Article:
1. Interactive computing as a real thing. Data-oriented computing has exposed a much larger group of practitioners to the idea of interactive computing. Folks in the scientific computing community are long familiar with this human-in-the-loop computing, with programs like Matlab, IDL, and Mathematica. However, when we first started working on IPython in the early 2000s, this workflow was mostly foreign to developers in the traditional software engineering world. Languages such as Python and Ruby offered interactive shells, but they were limited in features and meant for lightweight experimentation rather than meant to be first-class working environments. When the first version of IPython was created in 2001, it was an attempt to make interactive computing with Python pleasant for those who did it full time. Tools such as Jupyter, RStudio, Zeppelin, and Databricks have pushed this further with web-based interactive computing. As a result, millions of statisticians, data scientists, data engineers, and artificial intelligence/machine learning folks are doing interactive computing on a daily basis. The traditional integrated development environments (IDE) are being replaced by interactive computing environments; Jupyter/JupyterLab and RStudio are preeminent examples of this trend. This is accompanied by the formalization, identification, and development of building blocks for interactive computing: kernels (processes in which to run code), network protocols (formal message spec to send code to kernels and get back results), user interfaces (that provide a human interface to the kernels), and MIME-based outputs (representation of results of any type beyond simple text), etc.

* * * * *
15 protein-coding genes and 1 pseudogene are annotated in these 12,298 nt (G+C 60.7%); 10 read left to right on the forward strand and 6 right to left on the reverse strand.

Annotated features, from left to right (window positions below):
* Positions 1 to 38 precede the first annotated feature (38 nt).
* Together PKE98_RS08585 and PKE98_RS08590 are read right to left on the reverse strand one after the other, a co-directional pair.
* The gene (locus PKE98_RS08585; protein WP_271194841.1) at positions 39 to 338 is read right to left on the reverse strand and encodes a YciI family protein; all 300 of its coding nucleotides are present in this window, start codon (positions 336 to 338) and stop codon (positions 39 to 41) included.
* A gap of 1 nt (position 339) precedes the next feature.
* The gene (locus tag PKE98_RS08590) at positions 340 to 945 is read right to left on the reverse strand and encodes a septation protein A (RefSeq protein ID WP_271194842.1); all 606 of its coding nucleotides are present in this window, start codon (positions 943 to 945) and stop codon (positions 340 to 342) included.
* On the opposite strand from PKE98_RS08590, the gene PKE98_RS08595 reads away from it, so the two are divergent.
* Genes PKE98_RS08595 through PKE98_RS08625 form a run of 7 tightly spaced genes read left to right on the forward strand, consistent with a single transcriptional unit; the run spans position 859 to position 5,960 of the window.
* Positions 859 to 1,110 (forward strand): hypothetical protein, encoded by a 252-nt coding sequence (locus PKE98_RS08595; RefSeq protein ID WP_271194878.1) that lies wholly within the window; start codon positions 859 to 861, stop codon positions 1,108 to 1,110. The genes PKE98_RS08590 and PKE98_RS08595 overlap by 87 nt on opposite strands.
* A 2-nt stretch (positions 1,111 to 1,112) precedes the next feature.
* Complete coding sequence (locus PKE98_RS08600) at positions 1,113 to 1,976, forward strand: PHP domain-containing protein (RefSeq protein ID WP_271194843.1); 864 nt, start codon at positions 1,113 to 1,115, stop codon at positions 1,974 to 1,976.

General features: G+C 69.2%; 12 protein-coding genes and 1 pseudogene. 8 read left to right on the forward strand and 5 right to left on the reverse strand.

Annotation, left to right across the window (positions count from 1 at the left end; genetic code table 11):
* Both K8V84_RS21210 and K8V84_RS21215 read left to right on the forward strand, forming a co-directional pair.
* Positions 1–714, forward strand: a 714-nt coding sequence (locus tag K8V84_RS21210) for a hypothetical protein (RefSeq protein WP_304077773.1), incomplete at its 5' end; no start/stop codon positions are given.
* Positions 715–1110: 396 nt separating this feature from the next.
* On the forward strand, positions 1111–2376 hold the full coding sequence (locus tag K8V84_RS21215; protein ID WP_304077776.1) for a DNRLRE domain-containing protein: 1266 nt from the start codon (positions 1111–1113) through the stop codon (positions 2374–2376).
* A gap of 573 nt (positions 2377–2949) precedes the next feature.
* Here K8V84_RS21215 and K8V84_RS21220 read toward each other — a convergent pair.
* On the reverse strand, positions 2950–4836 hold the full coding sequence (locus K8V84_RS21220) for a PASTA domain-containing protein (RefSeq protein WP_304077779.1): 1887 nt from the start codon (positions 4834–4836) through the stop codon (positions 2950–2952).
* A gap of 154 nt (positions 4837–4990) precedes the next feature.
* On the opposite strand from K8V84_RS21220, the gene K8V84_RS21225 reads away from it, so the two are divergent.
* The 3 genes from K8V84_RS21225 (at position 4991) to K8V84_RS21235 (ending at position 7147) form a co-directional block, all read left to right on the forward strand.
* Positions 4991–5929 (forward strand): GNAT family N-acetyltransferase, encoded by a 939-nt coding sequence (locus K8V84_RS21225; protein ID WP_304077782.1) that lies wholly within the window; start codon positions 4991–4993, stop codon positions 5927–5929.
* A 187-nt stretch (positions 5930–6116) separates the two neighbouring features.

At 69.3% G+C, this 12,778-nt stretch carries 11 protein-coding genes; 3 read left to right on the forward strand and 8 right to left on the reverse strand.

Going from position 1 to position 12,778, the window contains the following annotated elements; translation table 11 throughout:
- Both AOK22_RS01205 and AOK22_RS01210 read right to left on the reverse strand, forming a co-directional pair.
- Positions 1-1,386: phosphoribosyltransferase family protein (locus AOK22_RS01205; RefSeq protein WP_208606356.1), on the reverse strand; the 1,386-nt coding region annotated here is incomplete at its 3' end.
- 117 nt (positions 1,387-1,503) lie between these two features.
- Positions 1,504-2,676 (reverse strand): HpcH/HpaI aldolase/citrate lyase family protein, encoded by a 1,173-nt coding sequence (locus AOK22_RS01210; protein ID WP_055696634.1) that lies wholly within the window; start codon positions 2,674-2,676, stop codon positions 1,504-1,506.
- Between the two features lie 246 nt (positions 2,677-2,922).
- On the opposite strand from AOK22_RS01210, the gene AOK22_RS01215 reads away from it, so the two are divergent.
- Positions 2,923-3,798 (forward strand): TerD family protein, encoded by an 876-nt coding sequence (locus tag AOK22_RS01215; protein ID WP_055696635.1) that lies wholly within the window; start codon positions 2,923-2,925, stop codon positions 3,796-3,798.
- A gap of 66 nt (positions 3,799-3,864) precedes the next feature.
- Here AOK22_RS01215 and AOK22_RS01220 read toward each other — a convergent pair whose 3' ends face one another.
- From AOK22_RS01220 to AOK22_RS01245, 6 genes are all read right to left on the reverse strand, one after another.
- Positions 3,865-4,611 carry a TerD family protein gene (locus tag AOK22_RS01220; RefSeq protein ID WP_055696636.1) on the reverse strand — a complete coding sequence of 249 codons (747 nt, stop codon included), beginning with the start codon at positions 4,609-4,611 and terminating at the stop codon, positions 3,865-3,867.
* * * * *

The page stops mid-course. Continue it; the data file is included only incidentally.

2. Widespread creation of computational narratives. Live code, narrative text, and visualizations are all being integrated together into documents that tell stories using code and data. These computational narratives are being leveraged to produce and share technical content across a wide range of audiences and contexts in books, blog posts, peer-reviewed academic publications, data-driven journalism, etc. Document formats such as the Jupyter Notebook and R Markdown are encoding these computational narratives into units that are sharable and reproducible. However, the practice of computational narratives is spreading far beyond these open formats to many interactive computational platforms.
  3. Programming for specific insight rather than generalization. The overarching goal of computer science is generalization and abstraction, and software engineering focuses on the design of libraries and applications that can be reused for multiple problems. With the rise of interactive computing as a practice and the capture of this process into computational narratives—what we refer to as Literate Computing—we now have a new population who uses programming languages and development tools with a different purpose. They explore data, models, and algorithms, often with very high specificity, perhaps even spending vast effort on a single data set, but ask complex questions and extract insights that can then be shared, published, and extended. Since data is pervasive across disciplines, this represents a dramatic expansion of the audience for programming languages and tools, but this audience’s needs and interests are different from those of “traditional” software engineers.